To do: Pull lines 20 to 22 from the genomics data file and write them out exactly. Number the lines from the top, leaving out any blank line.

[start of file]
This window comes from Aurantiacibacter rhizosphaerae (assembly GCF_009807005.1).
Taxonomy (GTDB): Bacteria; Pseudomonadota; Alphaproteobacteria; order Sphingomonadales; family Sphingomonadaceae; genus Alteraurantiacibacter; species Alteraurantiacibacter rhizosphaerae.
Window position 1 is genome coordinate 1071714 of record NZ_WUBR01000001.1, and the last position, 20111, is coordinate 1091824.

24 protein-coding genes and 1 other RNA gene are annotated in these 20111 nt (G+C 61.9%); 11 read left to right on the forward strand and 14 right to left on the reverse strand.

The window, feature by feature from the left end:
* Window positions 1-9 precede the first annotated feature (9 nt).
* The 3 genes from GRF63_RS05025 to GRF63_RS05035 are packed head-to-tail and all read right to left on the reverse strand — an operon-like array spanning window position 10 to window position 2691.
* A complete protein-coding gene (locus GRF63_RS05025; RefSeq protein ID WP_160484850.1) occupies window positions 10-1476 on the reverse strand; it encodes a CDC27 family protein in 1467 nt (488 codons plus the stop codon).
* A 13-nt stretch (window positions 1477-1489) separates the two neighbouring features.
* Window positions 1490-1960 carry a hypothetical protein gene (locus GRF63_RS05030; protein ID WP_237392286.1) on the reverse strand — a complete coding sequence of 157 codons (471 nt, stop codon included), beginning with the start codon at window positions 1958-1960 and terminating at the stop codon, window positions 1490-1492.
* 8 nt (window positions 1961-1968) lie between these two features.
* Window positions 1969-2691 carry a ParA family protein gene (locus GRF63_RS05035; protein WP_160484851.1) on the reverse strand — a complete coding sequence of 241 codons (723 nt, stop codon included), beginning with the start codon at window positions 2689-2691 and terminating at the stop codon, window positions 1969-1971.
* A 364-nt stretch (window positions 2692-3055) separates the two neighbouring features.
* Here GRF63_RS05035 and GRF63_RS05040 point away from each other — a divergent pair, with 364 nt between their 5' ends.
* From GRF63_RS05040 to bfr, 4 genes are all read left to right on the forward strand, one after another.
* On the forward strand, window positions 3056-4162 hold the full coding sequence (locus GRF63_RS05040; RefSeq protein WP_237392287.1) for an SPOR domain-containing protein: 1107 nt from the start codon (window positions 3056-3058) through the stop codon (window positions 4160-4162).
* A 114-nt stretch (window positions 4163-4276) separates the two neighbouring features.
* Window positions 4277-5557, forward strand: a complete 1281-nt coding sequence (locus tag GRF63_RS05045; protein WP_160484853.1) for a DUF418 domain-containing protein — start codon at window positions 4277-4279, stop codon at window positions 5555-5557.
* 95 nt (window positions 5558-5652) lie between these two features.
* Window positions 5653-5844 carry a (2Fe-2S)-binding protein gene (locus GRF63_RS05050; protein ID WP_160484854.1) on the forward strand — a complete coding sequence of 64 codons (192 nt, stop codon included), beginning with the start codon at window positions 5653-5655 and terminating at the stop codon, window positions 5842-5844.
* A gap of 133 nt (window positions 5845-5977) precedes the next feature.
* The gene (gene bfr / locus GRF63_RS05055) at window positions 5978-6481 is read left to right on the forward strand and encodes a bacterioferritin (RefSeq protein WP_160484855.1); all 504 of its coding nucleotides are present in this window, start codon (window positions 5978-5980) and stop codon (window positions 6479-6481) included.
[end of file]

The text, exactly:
* Window positions 5653-5844 carry a (2Fe-2S)-binding protein gene (locus GRF63_RS05050; protein ID WP_160484854.1) on the forward strand — a complete coding sequence of 64 codons (192 nt, stop codon included), beginning with the start codon at window positions 5653-5655 and terminating at the stop codon, window positions 5842-5844.
* A gap of 133 nt (window positions 5845-5977) precedes the next feature.
* The gene (gene bfr / locus GRF63_RS05055) at window positions 5978-6481 is read left to right on the forward strand and encodes a bacterioferritin (RefSeq protein WP_160484855.1); all 504 of its coding nucleotides are present in this window, start codon (window positions 5978-5980) and stop codon (window positions 6479-6481) included.